Colin Manley and his schoolfriend, Don Andrew, formed the Remo Four. With the vocalist and guitarist Keith Stokes and the drummer Harry Prytherch, the Remos played around dance-halls and clubs on Merseyside.
Manley was always experimenting with his sound. In 1959 he ordered a Bigsby tremolo arm from America which he attached to his Hofner Committee guitar in order to emulate Duane Eddy's twangy guitar. A year later he was entranced by the wah-wah effects on Chet Atkins's "Boo Boo Stick Beat" and ordered a DeArmond foot-pedal.
By the time they returned to the UK, the Beatles were becoming known nationally and the Remo Four quickly secured a contract with Pye Records. Manley played his new Fender Jaguar on "Lies" (1963), which he also wrote. He used the wah-wah footpedal on the B-side, "On the Horizon" - the first British record with this effect; it was followed by the Beatles' "I Need You".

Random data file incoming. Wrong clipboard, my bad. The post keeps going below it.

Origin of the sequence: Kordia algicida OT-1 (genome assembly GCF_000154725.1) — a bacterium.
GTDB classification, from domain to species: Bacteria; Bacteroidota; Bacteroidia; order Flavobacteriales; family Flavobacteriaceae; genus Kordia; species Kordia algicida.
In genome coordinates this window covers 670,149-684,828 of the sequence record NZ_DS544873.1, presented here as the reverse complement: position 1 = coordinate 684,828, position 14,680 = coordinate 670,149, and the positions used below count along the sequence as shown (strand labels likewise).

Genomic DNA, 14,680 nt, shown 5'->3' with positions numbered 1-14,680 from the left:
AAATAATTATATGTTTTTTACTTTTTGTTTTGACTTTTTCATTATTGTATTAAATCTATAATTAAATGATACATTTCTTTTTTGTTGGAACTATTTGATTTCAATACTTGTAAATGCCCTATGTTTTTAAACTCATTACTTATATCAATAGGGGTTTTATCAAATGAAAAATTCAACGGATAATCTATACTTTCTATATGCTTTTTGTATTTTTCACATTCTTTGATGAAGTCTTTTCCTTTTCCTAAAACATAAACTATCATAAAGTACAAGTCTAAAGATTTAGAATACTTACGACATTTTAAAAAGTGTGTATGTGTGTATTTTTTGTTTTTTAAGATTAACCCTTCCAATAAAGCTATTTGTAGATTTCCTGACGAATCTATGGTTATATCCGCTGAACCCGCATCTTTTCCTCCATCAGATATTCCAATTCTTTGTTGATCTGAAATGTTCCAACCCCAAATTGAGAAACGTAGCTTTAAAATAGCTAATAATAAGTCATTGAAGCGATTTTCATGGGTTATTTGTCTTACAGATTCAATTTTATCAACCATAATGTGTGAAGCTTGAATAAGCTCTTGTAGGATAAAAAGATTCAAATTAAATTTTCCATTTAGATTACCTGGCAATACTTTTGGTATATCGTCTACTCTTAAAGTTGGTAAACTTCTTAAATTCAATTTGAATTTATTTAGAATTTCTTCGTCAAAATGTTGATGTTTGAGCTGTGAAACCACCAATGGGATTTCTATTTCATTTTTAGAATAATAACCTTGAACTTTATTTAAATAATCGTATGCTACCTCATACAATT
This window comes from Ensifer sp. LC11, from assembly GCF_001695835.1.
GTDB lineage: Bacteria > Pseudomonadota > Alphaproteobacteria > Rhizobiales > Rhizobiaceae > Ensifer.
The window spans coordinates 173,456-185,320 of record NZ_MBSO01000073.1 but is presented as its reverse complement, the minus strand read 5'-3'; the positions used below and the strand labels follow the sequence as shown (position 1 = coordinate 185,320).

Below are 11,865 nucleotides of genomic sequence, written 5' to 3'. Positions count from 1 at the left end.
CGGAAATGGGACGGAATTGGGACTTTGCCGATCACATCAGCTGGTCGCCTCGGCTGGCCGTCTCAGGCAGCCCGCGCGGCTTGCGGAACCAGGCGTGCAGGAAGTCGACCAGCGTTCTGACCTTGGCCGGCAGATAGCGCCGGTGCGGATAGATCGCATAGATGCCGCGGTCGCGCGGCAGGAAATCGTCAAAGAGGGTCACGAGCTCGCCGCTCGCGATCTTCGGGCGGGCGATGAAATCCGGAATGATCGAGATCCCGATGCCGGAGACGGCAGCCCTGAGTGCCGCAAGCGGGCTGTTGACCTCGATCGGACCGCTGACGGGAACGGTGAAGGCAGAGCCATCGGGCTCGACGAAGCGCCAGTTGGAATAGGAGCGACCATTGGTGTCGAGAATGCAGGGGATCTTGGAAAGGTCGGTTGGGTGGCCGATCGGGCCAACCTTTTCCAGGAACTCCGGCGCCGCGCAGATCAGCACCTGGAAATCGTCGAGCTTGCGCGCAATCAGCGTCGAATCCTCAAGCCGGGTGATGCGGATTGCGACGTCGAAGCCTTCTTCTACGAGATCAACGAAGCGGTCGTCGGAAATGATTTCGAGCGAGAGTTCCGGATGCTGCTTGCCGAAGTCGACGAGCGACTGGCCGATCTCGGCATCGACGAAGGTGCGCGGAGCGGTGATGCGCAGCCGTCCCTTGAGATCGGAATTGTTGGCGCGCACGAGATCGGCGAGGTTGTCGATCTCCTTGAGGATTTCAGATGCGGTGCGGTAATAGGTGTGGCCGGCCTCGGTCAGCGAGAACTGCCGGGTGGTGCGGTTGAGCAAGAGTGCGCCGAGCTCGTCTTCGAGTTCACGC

After Remo Four broke up, Manley found work as a Dakota for Billy J. Kramer and a Blue Flame for Georgie Fame and spent some years with Clodagh Rodgers and then Freddie Starr.
Manley became an accompanist for singers including Engelbert Humperdinck, and later joined The Swinging Blue Jeans. Don Andrew and Colin Manley appeared with Gerry Marsden (of Gerry & The Pacemakers fame) performing on stage in an episode of the UK TV soap "Brookside" in the 1990s.
Manley died of cancer on 9 April 1999
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